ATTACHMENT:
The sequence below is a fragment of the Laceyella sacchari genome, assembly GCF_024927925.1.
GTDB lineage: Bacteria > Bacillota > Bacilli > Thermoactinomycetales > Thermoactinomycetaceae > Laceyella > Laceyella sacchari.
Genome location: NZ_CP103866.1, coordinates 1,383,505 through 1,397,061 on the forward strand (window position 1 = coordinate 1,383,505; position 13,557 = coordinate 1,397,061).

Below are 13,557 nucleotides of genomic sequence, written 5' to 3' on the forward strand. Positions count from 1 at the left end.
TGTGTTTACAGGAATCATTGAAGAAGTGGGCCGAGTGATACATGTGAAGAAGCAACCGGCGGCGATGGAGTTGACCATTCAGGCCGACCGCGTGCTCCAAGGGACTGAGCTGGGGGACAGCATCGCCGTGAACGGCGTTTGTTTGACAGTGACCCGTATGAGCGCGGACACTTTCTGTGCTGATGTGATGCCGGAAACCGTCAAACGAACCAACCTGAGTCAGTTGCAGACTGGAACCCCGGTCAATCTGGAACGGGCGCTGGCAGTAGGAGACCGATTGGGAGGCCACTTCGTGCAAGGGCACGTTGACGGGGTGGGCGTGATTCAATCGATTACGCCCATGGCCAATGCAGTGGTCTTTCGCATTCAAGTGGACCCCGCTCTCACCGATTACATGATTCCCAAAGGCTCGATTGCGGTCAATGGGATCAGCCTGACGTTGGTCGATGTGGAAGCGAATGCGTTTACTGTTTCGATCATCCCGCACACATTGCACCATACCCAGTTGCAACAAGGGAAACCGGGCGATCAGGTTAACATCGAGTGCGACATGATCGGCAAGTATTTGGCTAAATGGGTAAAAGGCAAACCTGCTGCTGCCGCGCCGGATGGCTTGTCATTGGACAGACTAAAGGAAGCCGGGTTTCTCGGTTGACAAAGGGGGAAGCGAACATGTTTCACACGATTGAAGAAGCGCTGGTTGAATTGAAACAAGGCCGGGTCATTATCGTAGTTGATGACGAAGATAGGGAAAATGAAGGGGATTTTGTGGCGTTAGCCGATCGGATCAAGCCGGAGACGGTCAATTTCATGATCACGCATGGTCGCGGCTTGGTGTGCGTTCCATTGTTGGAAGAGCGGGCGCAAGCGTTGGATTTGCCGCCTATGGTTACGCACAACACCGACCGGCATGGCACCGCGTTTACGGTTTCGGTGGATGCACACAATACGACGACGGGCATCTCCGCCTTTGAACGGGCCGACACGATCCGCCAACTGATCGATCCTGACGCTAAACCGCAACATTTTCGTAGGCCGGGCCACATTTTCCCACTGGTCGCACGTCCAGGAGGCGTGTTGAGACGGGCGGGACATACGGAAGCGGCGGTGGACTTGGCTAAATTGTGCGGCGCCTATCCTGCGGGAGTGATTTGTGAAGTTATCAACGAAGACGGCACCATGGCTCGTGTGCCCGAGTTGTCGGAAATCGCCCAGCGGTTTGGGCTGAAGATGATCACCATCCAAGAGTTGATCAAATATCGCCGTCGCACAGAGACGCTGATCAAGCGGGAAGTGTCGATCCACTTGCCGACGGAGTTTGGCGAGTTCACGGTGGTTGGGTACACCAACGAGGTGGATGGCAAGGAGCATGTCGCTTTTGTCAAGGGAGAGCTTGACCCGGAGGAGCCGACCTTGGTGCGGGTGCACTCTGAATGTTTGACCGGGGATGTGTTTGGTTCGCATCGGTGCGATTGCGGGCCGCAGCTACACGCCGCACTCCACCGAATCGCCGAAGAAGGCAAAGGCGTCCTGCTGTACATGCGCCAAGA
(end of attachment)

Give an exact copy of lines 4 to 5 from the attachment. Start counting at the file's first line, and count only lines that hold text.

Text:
Below are 13,557 nucleotides of genomic sequence, written 5' to 3' on the forward strand. Positions count from 1 at the left end.
TGTGTTTACAGGAATCATTGAAGAAGTGGGCCGAGTGATACATGTGAAGAAGCAACCGGCGGCGATGGAGTTGACCATTCAGGCCGACCGCGTGCTCCAAGGGACTGAGCTGGGGGACAGCATCGCCGTGAACGGCGTTTGTTTGACAGTGACCCGTATGAGCGCGGACACTTTCTGTGCTGATGTGATGCCGGAAACCGTCAAACGAACCAACCTGAGTCAGTTGCAGACTGGAACCCCGGTCAATCTGGAACGGGCGCTGGCAGTAGGAGACCGATTGGGAGGCCACTTCGTGCAAGGGCACGTTGACGGGGTGGGCGTGATTCAATCGATTACGCCCATGGCCAATGCAGTGGTCTTTCGCATTCAAGTGGACCCCGCTCTCACCGATTACATGATTCCCAAAGGCTCGATTGCGGTCAATGGGATCAGCCTGACGTTGGTCGATGTGGAAGCGAATGCGTTTACTGTTTCGATCATCCCGCACACATTGCACCATACCCAGTTGCAACAAGGGAAACCGGGCGATCAGGTTAACATCGAGTGCGACATGATCGGCAAGTATTTGGCTAAATGGGTAAAAGGCAAACCTGCTGCTGCCGCGCCGGATGGCTTGTCATTGGACAGACTAAAGGAAGCCGGGTTTCTCGGTTGACAAAGGGGGAAGCGAACATGTTTCACACGATTGAAGAAGCGCTGGTTGAATTGAAACAAGGCCGGGTCATTATCGTAGTTGATGACGAAGATAGGGAAAATGAAGGGGATTTTGTGGCGTTAGCCGATCGGATCAAGCCGGAGACGGTCAATTTCATGATCACGCATGGTCGCGGCTTGGTGTGCGTTCCATTGTTGGAAGAGCGGGCGCAAGCGTTGGATTTGCCGCCTATGGTTACGCACAACACCGACCGGCATGGCACCGCGTTTACGGTTTCGGTGGATGCACACAATACGACGACGGGCATCTCCGCCTTTGAACGGGCCGACACGATCCGCCAACTGATCGATCCTGACGCTAAACCGCAACATTTTCGTAGGCCGGGCCACATTTTCCCACTGGTCGCACGTCCAGGAGGCGTGTTGAGACGGGCGGGACATACGGAAGCGGCGGTGGACTTGGCTAAATTGTGCGGCGCCTATCCTGCGGGAGTGATTTGTGAAGTTATCAACGAAGACGGCACCATGGCTCGTGTGCCCGAGTTGTCGGAAATCGCCCAGCGGTTTGGGCTGAAGATGATCACCATCCAAGAGTTGATCAAATATCGCCGTCGCACAGAGACGCTGATCAAGCGGGAAGTGTCGATCCACTTGCCGACGGAGTTTGGCGAGTTCACGGTGGTTGGGTACACCAACGAGGTGGATGGCAAGGAGCATGTCGCTTTTGTCAAGGGAGAGCTTGACCCGGAGGAGCCGACCTTGGTGCGGGTGCACTCTGAATGTTTGACCGGGGATGTGTTTGGTTCGCATCGGTGCGATTGCGGGCCGCAGCTACACGCCGCACTCCACCGAATCGCCGAAGAAGGCAAAGGCGTCCTGCTGTACATGCGCCAAGA